Once, when Mary's brother-in-law [her sister's husband] - he was called Vardas Vratzes - was in the environs of Mesene in Thrace, which is indeed even now called after the Vratzes by everyone. By going out to this property, Vardas became familiar with, and friendly to, one Nikephoros, a drungarios, who came from the village of Kamaras. In time their friendship made them grow together, and since he was devoted to the utmost, Vardas made haste to bind himself <to Nicephoros> still more. <To do so> he contrived a bond, <that would be> both strong and unbreakable. One day then, addressing himself to Nikephoros, he said "Since, you are dearest to me among men, and from our intimacy with one another we have made as one ["both been distilled at the same time"] and have been bound together, I have been led to propose that our bond of love be made firmer and more perfect. <I propose> that bonds of kinship be added to this <bond of love>, so that we shall be bound together twice over by our joining in intimacy, and by a kin relationship". Right there and then <Vardas> began to go over the details with Nikephoros. "I have a chaste sister-in-law, a maiden who is exceedingly beautiful, not only to the eyes, but also in her soul, so that her inner beauty is lit up by the beauty of her body. If it is God's will, you will take her to yourself as wife, and thus we shall have taken care that in the future our love [agape] remains unbroken. I shall be the one responsible for persuading the mother of the girl to assent to the marriage of her daughter". Nikephoros heard the speech with pleasure and without waiting they went to Constantinople to talk with the mother of the girl about the proposal. She was persuaded, and her daughter was married to Nickphoros. In this way did the very beautiful Mary, leave her home and attend upon a man.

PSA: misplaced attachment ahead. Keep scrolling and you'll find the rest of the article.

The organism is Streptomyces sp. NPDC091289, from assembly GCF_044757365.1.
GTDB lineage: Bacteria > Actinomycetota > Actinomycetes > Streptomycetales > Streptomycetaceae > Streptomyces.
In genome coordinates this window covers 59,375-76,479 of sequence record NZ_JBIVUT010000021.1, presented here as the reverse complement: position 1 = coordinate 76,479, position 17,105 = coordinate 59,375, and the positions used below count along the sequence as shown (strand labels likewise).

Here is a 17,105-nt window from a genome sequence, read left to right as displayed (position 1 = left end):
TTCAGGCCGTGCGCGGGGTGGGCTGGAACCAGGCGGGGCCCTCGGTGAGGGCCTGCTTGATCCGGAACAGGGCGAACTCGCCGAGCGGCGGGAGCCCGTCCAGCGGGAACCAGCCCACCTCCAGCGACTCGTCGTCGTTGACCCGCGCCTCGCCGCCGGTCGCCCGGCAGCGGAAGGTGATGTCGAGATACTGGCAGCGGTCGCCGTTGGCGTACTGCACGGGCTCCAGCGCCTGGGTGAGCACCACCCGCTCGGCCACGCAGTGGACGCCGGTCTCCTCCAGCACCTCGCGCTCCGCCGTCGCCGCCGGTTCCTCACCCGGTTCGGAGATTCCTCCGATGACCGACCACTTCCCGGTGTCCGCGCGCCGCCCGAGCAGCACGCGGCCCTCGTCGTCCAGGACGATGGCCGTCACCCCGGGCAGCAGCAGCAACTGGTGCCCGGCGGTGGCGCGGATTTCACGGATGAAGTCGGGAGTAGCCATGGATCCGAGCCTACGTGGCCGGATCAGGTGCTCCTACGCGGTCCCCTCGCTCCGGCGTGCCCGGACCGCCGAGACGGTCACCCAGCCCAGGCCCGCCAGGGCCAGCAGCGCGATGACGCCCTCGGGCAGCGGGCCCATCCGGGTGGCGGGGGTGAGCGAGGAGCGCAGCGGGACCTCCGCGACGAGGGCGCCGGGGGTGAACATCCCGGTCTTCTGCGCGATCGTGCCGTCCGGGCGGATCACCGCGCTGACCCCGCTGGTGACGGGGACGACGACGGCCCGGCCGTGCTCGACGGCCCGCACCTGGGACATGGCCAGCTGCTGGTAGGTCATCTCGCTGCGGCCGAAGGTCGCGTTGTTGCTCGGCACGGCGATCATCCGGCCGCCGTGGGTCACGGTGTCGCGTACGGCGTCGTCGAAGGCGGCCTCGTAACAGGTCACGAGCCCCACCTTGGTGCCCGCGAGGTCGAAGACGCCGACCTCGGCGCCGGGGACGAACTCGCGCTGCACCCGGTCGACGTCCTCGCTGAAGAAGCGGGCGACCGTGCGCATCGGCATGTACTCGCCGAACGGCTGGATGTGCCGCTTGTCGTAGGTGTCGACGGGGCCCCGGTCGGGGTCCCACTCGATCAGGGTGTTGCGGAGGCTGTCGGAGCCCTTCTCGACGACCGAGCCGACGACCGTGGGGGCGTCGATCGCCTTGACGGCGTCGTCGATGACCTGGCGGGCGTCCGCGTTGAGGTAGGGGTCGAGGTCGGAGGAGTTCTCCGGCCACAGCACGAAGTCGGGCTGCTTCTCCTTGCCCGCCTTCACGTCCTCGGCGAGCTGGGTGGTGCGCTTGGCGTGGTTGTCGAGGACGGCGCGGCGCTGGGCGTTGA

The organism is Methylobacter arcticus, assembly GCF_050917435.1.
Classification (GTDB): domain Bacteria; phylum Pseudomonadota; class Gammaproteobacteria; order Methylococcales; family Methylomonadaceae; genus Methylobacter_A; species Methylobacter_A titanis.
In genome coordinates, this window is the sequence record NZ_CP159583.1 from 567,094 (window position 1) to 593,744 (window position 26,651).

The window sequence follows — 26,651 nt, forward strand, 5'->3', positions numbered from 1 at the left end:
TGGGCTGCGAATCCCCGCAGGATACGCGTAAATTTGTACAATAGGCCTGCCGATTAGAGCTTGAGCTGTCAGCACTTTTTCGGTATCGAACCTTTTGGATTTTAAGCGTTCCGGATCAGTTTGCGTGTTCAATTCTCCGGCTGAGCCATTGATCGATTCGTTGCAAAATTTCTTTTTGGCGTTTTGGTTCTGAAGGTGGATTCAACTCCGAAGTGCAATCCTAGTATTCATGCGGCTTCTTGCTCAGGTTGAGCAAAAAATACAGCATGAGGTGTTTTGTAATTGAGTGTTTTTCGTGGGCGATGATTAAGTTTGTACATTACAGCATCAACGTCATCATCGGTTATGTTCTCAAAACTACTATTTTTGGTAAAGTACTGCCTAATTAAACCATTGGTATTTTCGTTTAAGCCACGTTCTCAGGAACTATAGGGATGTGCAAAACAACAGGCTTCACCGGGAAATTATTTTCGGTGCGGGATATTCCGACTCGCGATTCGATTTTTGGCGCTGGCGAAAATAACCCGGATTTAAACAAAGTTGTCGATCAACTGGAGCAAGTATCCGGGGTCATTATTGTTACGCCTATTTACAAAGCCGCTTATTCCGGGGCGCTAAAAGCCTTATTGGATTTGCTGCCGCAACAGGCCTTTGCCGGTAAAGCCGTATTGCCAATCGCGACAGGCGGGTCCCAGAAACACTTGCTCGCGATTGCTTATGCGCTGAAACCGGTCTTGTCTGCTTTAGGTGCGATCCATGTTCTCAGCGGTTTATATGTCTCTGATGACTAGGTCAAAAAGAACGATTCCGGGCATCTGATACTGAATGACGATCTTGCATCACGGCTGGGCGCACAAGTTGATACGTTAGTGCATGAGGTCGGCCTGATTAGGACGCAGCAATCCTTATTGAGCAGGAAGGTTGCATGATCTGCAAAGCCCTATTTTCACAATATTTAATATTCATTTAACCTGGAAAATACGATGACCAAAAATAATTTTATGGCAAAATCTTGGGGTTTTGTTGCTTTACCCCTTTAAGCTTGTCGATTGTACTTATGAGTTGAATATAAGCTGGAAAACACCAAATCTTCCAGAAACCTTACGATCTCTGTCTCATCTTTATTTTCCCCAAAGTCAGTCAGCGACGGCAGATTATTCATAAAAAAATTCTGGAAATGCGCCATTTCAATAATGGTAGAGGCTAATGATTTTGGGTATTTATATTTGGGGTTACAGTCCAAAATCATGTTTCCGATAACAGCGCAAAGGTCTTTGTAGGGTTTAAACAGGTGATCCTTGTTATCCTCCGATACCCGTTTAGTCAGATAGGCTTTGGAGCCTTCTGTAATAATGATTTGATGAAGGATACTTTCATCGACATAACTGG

3. [St. Mary's virtuous work in her village]